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  • Richard Elliott (Jazz Artist)

    1 posts, 1 voices, 963 views, started Aug 27, 2010

    Posted on Friday, August 27, 2010 by Denise Richardson




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      Biography  

      Although he’s called a “smooth jazz artist,” saxophonist Richard Elliot is equally at home with most rock & roll and the kind of classic R&B performed by the group Tower of Power. For five years in the 1980s, he was a big part of the classic R&B band’s horn-based sound.  

      The Scottish-born Elliot was raised in Los Angeles, where he quickly became a fan of West Coast classic R&B. Elliot landed his first job while still a teenager with Natalie Cole and the Pointer Sisters. A few years later, he was tapped to record with some of his idols from Motown Records, which had relocated from Detroit to Los Angeles. In the 1970s, he had the chance to record with Smokey Robinson, the Four Tops, and the Temptations. Elliot was later tapped to record with the Yellowjackets on their second album. After touring with Melissa Manchester for a time, he was asked to become a full-fledged member of the Tower of Power horns in 1982. He stayed with the group until 1987 and looks back fondly on those years for they shaped the style he has today. When he’s not playing his over 100 dates a year, Elliot pilots a small aircraft and is partner in PacifNet, an Internet multimedia company that develops websites for the music and entertainment industries.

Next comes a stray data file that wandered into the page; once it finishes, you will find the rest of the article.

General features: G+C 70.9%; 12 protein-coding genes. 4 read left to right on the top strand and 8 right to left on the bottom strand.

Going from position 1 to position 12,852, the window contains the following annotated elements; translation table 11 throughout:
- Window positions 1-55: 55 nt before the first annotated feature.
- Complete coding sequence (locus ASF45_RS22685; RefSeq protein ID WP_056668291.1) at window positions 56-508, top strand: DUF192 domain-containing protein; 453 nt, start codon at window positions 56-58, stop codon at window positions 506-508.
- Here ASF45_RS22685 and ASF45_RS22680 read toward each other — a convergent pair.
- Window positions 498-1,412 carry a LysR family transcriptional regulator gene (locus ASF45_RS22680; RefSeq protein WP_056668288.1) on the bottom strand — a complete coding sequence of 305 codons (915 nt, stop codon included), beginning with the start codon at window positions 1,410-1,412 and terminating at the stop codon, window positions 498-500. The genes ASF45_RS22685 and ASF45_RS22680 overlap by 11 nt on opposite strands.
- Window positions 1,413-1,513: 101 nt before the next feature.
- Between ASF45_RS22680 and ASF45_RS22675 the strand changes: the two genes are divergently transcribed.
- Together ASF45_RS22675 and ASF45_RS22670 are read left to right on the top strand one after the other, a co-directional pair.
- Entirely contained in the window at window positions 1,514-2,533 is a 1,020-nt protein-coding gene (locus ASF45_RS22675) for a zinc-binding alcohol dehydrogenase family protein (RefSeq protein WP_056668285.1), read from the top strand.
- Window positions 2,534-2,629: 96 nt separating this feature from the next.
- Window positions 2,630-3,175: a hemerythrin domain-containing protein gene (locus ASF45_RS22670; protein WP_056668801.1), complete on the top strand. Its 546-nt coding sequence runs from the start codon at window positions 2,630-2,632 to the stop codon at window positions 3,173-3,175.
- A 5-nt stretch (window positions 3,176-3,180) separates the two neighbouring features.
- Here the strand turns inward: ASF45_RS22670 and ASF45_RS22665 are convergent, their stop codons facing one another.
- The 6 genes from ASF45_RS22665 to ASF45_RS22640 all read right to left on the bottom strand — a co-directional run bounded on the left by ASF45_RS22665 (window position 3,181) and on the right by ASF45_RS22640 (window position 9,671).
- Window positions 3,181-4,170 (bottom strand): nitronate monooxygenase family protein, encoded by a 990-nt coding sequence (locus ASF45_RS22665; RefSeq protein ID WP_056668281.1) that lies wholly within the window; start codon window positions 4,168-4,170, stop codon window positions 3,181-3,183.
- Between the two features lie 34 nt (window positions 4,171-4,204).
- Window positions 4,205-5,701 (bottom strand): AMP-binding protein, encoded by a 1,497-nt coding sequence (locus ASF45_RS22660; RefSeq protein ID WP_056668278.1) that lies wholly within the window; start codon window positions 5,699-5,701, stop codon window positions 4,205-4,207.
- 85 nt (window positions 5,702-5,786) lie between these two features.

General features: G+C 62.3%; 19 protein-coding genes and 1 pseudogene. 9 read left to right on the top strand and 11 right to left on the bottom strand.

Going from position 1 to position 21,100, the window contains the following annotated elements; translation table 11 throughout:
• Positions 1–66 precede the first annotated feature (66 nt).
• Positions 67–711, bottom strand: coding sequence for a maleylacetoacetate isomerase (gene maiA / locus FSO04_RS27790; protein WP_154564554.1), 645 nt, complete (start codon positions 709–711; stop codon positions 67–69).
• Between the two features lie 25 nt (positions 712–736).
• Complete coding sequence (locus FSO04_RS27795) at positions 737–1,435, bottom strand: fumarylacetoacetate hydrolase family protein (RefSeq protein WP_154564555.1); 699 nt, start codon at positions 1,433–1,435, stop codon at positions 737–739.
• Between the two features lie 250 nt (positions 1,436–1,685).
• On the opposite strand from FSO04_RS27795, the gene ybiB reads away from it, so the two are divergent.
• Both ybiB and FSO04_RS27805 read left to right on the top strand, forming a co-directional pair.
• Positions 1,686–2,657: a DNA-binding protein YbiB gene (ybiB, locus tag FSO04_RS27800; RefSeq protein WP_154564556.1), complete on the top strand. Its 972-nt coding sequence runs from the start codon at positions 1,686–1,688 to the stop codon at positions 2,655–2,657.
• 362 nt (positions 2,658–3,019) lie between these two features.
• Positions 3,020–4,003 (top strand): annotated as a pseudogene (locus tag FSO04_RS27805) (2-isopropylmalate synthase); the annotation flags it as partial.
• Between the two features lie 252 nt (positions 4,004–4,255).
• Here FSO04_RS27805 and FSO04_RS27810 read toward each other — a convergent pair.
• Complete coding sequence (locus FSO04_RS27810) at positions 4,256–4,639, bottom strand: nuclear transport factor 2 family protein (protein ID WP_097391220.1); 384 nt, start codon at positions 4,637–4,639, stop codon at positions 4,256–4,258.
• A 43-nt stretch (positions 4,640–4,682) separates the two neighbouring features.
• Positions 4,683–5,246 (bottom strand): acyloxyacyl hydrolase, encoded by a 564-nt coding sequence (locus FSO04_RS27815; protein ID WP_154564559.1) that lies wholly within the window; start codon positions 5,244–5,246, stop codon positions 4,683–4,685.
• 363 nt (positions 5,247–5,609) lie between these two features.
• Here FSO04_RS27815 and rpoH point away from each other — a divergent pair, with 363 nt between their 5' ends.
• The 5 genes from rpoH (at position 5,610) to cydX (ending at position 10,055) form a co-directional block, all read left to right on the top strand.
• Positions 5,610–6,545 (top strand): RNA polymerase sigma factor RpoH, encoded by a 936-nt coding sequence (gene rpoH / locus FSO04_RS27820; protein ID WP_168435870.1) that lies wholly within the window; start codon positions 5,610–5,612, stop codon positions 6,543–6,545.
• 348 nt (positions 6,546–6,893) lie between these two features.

Elliot’s nine albums under his own name include his self-produced Cityspeak (1996); After Dark (1994); On the Town, (1991); Power of Suggestion (1991); Take to the Skies (1991); Trolltown (1991); What’s Inside (1991); Initial Approach (1984); and Soul Embrace (1993) all for Blue Note/Capitol Records. Two albums he had recorded for the now-defunct Enigma were re-released on Capitol. His 1993 album Soul Embrace rocketed to the top of the Billboard contemporary jazz charts, and though Elliot has a smooth jazz sound that could be compared with Kenny G.’s, albums like 1999’s Chill Factor prove his take on contemporary jazz is more firmly rooted in tradition. ~ Richard Skelly, Rovi






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